By Charles Morgan for CoinWeek …..
The 78th annual convention of the Central States Numismatic Society (CSNS) took place from Wednesday, April 26 through Saturday, April 29, and Heritage Auctions served as the official auctioneer. The central States Signature Auction was held in multiple sessions starting on Wednesday and extended beyond the convention itself, with Internet Only sessions open for bidding Sunday, April 30 through Tuesday, May 2.
Several notable collections were sold, including the Siegel Collection, with its focus on American silver dollars; Part II of the Hutchinson Collection; the Mesquite Collection of gold coins; and the Terry Brand estate.
Heritage’s marquee Platinum Night session was held Thursday evening, on the 27th.
In ascending order, here are the five coins with the highest hammer prices at the CSNS 78th Annual Convention Auction:
1797 $5 Small Eagle, 16 Stars AU53 PCGS, CAC – $176,250
PCGS estimates that between 25-30 1797 $5 gold coins with the Small Eagle reverse, 16 Stars obverse variety survive. In the PCGS census, the certified population tops out at the typically undesirable grade of Mint State 61. Although technically uncirculated at that state of preservation, a coin in MS61 typically lacks eye appeal, may have lost most of its luster, and may come riddled with bag marks.
In About Uncirculated grades, coins can exhibit gem eye appeal and be relatively free of problems, save for the appearance of some slight degree of wear. The present example is a PCGS Plate Coin that exhibits a pleasing surface and variations in color consistent with original toning. PCGS has awarded the coin the grade of AU53 and at that grade, it has been CAC-approved.
The hammer price of $176,250 is approximately $15,000 less than Hilt Collection specimen in an NGC-certified example in MS61 brought in 2015 and a little more than 40% less than an NGC-certified example in an AU58+ holder brought at Heritage’s 2017 January FUN auction in Fort Lauderdale.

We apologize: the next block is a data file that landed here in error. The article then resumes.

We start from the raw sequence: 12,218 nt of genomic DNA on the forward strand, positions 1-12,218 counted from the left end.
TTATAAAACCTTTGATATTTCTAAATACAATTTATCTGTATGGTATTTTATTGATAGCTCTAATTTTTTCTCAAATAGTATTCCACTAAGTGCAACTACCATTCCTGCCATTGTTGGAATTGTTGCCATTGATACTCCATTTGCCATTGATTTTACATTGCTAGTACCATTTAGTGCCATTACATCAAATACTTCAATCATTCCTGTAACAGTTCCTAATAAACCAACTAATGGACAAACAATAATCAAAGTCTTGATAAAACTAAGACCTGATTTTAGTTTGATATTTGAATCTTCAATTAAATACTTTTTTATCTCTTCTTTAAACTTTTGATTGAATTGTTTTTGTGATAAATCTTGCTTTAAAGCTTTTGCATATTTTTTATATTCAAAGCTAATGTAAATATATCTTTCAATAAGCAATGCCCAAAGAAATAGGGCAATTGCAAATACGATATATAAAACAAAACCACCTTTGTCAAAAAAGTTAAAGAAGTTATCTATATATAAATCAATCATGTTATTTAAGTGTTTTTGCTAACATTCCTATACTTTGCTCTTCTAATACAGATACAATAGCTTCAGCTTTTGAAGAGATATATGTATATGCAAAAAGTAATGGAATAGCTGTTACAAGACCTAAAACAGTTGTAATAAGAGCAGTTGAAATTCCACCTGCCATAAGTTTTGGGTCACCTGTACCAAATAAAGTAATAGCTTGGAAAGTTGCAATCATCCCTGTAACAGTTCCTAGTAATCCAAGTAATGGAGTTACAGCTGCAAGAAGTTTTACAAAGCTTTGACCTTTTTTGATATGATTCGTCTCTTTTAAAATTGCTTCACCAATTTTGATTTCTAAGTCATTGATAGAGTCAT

1875 $10 PR63 Cameo PCGS – $193,875
One doesn’t take on the task of assembling a complete set of 1875 Philadelphia gold coinage lightly. The year is known for a number of low mintage issues. Yet it is the 1875 $10 that is the date’s true stopper, with fewer than ten presumed survivors extant out of a business strike mintage of 100 and fewer than half of the reported mintage of 20 Proofs accounted for. It’s safe to say that the appearance of any 1875 $10 at auction is an event and a rare opportunity for collectors.
The specimen offered by Heritage has a fantastic pedigree that traces back to the important collections of Norweb, Farouk, and Dunham. Research conducted by Heritage Auctions and other numismatic scholars traces the coin back to its probable original purchaser, 19th century collector Major William Boerum Wetmore. The 1875 $10 was not Wetmore’s only major rarity. He also owned a Class I 1804 dollar, which was then called the Wetmore Specimen, but is today referred to as the Cohen Specimen.
PCGS certified this example PR63 CAM, which puts the coin at #3 in the PCGS Condition Census.